Biotech start-up aims to lift soil organic carbon and boost farm productivity
Microbial treatment for seeds improves soil health
Loam Bio is developing a biotechnology to improve the drought resilience of farming land, increase productivity and remove carbon from the atmosphere.
Even small increases in organic carbon levels in soil can reduce atmospheric carbon dioxide and increase agricultural productivity. Carbon is difficult to store in soils in the long-term, it naturally reacts with oxygen or water and is released back into the atmosphere. Our technology aims to overcome this by storing the carbon in more stable forms.Guy HudsonCo-founder and CEO, Loam Bio.
The CEFC has committed $5.8 million through the Clean Energy Innovation Fund. It is the first CEFC investment in bio-sequestration and follows a previous $8 million cornerstone investment in the $30 million Tenacious Ventures Fund.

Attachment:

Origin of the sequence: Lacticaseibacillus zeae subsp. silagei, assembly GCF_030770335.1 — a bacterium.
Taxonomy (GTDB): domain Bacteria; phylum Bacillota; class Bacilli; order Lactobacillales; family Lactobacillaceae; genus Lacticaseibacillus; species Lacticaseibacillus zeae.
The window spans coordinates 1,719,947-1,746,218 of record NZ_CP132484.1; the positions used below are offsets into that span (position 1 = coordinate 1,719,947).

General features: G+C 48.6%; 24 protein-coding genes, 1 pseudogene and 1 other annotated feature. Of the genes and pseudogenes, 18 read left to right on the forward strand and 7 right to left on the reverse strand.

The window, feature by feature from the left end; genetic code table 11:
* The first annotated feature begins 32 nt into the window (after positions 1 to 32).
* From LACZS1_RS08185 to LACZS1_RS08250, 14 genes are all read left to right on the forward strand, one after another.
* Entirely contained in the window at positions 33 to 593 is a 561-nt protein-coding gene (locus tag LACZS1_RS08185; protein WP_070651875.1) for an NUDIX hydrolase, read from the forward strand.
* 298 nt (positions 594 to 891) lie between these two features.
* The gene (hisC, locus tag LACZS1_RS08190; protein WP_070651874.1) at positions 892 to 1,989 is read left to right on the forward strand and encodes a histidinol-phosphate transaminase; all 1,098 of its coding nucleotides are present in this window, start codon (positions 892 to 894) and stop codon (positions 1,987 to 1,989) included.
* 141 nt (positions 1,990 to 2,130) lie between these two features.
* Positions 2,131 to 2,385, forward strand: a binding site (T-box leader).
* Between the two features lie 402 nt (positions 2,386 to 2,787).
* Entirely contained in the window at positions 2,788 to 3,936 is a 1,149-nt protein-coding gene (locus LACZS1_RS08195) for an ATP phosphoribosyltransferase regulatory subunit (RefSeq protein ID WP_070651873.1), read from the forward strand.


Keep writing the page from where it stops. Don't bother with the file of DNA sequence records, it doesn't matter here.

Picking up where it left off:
The microbial treatment for seeds has the potential to increase the level of organic carbon in soil, enabling it to retain more water and improving the ability of crops to withstand extreme weather conditions. It could also reduce the amount of nitrogenous fertiliser used in agricultural production, further reducing emissions. In addition, the Loam Bio technology could offer another source of revenue for farmers through carbon offset trading.
Retaining organic carbon in soil is vital for extensive agricultural systems. Carbon is difficult to store in soils in the long term because it naturally reacts with oxygen or water and is released back into the atmosphere. The Loam Bio technology aims to overcome this by storing the carbon in melanin, which is more stable.
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